Olympic Gold Medallist Helen Glover’s Tips for The Great Row

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Targeting all major muscles groups, easy on the joints and a great cardiovascular workout, the rowing machine is your best friend if it’s all-round fitness you’re after. That said, if you’re not a regular on the rower it’s all too easy to go too hard and blow up after five minutes, lose interest on a long row or get your knees caught on the handle and go flying off the back.

If you want to get your rowing on point, follow the advice of one of Britain’s most decorated athletes, Helen Glover. Olympic champion, three-times world champion, twice European champion and multiple World Cup gold-medal winner, Glover – who competes in the coxless women’s pair with Heather Stanning – is a medal hopeful for Rio later this year.

RECOMMENDED: Rower Helen Glover’s Olympic Training Regime

Glover is supporting Cancer Research UK’s The Great Row. Launched in partnership with the Oxford and Cambridge Boat Races, The Great Row is challenging members of the public to complete a sponsored indoor row anywhere from 2,000m right up to a full marathon. The Great Row will take place between 19th and 26th March in locations across the country. Find out more and sign up at cancerresearchuk.org/TheGreatRow.

Helen Glover’s Tips for Rowing Machine Mastery


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1. “Most rowing machines have a lever on the right-hand side that changes the setting from one to ten. A common mistake is to crank the setting up to ten as it’s the hardest, but there's no need. In training I use level four to five as it’s closest to replicating the effort you use on the water and you’re less likely to strain or injure your back.”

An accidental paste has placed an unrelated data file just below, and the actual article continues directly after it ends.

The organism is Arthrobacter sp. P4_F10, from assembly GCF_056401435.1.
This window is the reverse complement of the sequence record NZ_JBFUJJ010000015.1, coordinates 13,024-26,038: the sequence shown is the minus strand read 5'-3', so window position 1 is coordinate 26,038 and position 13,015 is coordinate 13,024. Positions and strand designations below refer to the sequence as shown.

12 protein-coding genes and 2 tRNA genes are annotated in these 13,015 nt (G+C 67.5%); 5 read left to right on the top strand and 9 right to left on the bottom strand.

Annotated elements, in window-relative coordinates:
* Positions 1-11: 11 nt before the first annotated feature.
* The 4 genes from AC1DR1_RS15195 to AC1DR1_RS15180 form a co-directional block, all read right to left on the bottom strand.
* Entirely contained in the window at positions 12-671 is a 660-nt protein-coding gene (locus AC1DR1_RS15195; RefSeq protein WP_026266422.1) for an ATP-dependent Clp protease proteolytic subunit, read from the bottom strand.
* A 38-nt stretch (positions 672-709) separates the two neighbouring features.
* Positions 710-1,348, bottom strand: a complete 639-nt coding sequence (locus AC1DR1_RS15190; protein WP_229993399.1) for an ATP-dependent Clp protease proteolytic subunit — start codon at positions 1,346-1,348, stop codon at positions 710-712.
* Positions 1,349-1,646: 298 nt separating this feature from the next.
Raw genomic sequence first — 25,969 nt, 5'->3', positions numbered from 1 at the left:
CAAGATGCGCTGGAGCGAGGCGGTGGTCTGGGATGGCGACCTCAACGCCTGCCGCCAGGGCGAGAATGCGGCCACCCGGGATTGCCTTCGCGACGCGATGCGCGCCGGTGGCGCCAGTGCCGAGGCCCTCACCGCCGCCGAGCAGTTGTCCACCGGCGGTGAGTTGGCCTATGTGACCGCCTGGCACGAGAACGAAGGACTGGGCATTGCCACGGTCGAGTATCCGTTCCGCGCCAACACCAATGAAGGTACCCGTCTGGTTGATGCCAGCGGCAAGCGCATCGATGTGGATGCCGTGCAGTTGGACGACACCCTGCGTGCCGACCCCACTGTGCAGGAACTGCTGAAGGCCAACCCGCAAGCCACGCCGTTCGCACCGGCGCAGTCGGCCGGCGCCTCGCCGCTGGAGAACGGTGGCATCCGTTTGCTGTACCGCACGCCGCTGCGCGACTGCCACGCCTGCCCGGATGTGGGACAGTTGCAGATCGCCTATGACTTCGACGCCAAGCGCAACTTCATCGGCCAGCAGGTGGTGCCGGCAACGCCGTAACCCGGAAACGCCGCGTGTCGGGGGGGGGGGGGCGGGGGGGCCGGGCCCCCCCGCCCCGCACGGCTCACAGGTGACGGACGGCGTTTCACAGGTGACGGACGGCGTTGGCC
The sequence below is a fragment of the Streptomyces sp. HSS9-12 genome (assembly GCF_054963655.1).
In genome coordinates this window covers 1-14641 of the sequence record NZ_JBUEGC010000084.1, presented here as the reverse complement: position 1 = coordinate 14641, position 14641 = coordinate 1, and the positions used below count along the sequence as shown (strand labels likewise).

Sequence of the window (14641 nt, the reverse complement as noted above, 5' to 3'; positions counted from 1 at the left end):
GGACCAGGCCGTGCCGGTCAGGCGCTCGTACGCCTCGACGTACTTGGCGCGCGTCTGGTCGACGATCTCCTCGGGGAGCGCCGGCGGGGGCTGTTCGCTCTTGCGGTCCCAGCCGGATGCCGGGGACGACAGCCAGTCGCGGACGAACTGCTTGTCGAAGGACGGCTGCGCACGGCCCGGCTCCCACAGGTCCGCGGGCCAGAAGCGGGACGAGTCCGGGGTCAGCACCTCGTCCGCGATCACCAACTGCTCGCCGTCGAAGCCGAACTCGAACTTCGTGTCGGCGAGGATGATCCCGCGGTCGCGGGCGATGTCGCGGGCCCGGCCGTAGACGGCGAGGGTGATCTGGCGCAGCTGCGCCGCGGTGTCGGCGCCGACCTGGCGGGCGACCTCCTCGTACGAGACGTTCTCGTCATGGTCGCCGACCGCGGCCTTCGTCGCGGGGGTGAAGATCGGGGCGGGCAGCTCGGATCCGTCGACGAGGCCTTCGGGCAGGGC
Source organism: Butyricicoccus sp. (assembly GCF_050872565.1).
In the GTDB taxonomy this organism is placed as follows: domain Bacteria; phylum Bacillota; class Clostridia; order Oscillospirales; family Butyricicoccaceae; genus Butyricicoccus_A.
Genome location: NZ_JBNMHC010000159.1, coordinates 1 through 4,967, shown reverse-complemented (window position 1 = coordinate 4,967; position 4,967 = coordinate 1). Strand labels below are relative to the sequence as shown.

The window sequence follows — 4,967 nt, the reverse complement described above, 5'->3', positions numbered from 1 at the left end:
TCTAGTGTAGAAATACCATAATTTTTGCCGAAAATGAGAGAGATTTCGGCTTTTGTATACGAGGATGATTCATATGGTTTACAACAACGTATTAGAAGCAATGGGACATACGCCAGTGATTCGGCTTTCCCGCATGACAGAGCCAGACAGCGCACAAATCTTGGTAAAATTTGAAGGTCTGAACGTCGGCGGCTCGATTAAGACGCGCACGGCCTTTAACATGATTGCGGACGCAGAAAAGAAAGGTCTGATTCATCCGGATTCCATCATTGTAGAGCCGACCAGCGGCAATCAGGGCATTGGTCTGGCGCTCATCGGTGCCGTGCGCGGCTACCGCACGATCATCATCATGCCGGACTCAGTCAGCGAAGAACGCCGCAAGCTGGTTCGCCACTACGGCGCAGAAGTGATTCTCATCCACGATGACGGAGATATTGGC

2. “A lot of beginners think rowing is all about the arms but it’s around 60% legs, 30% back and 10% arms. Don’t overuse your arms – leave them straight when your legs are pushing and only bring them in at the end of a stroke.”

3. “A long training session on the rower can be mentally challenging. You’ve got nothing to distract you apart from the numbers counting down on the screen, so music can be an absolute lifesaver. Get a good playlist together to help you fly through it.”

4. “Training in a group is fun and helps you keep going. A bit like when you’re walking along with someone and you fall into step, you’ll get into a rhythm with the rest of the group and it’ll help pull you along when you might have lessened the pace on your own.”

5. “Don’t hold your breath. Think about your breathing and get into a rhythm. Getting a good lungful of air back in will help your muscles function and feel less tired.”

6. “If you’ve got a long session ahead of you, don’t think about the full distance as it can seem overwhelming. Chunk it up mentally and work to your next target, whether that’s five minutes, one kilometre or whatever – it’ll seem much more achievable.”

Charlotte Thomas

Charlotte Thomas is a freelance journalist and health and fitness blogger at Lunges & Lycra.